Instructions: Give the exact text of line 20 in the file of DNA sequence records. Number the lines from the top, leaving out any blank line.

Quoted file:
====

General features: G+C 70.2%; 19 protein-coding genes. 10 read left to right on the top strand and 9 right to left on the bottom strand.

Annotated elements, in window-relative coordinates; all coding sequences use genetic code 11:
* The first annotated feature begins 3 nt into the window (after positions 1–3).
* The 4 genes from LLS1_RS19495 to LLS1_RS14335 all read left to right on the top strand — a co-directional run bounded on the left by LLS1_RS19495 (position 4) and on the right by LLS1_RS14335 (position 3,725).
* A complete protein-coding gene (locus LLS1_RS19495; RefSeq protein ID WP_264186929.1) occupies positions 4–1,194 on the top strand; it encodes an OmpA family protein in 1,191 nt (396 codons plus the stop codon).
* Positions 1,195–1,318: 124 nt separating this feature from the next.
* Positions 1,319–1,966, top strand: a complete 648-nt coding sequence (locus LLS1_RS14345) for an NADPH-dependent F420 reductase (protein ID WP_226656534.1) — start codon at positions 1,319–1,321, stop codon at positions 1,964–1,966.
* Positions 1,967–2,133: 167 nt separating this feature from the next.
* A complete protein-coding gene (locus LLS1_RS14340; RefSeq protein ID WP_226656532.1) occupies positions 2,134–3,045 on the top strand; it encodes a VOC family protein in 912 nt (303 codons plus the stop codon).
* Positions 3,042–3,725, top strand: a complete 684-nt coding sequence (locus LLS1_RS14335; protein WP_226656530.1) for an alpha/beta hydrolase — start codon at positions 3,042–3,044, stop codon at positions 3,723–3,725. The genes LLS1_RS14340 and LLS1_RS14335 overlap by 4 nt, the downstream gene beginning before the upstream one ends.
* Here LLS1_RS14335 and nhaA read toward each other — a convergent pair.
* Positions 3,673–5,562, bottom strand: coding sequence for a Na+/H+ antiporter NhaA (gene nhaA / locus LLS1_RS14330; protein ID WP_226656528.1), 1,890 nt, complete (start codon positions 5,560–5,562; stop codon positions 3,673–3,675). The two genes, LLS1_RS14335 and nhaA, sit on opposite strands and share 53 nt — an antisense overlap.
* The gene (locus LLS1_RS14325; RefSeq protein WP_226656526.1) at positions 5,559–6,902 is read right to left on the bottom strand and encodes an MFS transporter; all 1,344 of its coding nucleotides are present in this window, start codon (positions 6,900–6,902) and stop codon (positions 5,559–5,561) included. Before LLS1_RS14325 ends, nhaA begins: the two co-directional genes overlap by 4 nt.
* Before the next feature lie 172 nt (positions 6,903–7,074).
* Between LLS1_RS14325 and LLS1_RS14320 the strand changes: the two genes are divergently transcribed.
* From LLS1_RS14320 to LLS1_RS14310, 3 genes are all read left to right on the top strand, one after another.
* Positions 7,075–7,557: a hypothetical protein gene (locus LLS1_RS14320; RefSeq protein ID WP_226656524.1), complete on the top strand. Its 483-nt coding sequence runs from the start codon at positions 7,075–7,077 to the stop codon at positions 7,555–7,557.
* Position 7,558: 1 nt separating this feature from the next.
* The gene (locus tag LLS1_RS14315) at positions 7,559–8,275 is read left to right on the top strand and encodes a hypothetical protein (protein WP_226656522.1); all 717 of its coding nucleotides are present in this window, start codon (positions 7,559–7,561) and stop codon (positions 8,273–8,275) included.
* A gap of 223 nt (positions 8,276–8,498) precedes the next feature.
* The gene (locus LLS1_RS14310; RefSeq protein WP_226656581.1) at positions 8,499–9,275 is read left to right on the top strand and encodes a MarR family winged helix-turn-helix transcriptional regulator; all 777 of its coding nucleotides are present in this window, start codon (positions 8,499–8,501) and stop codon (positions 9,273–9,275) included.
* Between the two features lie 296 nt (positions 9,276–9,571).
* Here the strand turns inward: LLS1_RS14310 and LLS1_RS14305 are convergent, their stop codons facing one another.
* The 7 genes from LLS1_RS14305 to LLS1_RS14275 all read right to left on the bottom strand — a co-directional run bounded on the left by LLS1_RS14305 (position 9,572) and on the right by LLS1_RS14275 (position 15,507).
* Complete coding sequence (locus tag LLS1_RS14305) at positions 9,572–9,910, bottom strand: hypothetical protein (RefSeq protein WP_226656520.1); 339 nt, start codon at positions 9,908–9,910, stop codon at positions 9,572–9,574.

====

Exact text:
* A gap of 223 nt (positions 8,276–8,498) precedes the next feature.